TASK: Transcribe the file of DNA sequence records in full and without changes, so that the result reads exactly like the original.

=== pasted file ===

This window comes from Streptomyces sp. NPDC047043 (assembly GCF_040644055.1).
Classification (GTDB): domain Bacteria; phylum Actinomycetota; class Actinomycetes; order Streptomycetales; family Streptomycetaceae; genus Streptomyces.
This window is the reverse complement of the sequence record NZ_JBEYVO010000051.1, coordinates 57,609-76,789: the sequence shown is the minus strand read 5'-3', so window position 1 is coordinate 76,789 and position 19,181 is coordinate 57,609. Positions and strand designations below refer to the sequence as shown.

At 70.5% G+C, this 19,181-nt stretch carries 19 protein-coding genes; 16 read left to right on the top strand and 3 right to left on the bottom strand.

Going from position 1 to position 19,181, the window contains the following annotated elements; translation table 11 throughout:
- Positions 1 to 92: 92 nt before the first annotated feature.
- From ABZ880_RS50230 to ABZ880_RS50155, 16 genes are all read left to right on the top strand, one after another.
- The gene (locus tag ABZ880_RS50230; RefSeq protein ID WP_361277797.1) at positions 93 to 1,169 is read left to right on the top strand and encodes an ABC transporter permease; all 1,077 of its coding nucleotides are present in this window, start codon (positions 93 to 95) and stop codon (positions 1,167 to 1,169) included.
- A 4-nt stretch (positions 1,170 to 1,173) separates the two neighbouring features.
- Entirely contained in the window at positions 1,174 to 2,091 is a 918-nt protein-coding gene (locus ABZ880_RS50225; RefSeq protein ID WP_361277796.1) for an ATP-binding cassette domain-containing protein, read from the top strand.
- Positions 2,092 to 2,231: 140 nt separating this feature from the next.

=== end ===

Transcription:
This window comes from Streptomyces sp. NPDC047043 (assembly GCF_040644055.1).
Classification (GTDB): domain Bacteria; phylum Actinomycetota; class Actinomycetes; order Streptomycetales; family Streptomycetaceae; genus Streptomyces.
This window is the reverse complement of the sequence record NZ_JBEYVO010000051.1, coordinates 57,609-76,789: the sequence shown is the minus strand read 5'-3', so window position 1 is coordinate 76,789 and position 19,181 is coordinate 57,609. Positions and strand designations below refer to the sequence as shown.

At 70.5% G+C, this 19,181-nt stretch carries 19 protein-coding genes; 16 read left to right on the top strand and 3 right to left on the bottom strand.

Going from position 1 to position 19,181, the window contains the following annotated elements; translation table 11 throughout:
- Positions 1 to 92: 92 nt before the first annotated feature.
- From ABZ880_RS50230 to ABZ880_RS50155, 16 genes are all read left to right on the top strand, one after another.
- The gene (locus tag ABZ880_RS50230; RefSeq protein ID WP_361277797.1) at positions 93 to 1,169 is read left to right on the top strand and encodes an ABC transporter permease; all 1,077 of its coding nucleotides are present in this window, start codon (positions 93 to 95) and stop codon (positions 1,167 to 1,169) included.
- A 4-nt stretch (positions 1,170 to 1,173) separates the two neighbouring features.
- Entirely contained in the window at positions 1,174 to 2,091 is a 918-nt protein-coding gene (locus ABZ880_RS50225; RefSeq protein ID WP_361277796.1) for an ATP-binding cassette domain-containing protein, read from the top strand.
- Positions 2,092 to 2,231: 140 nt separating this feature from the next.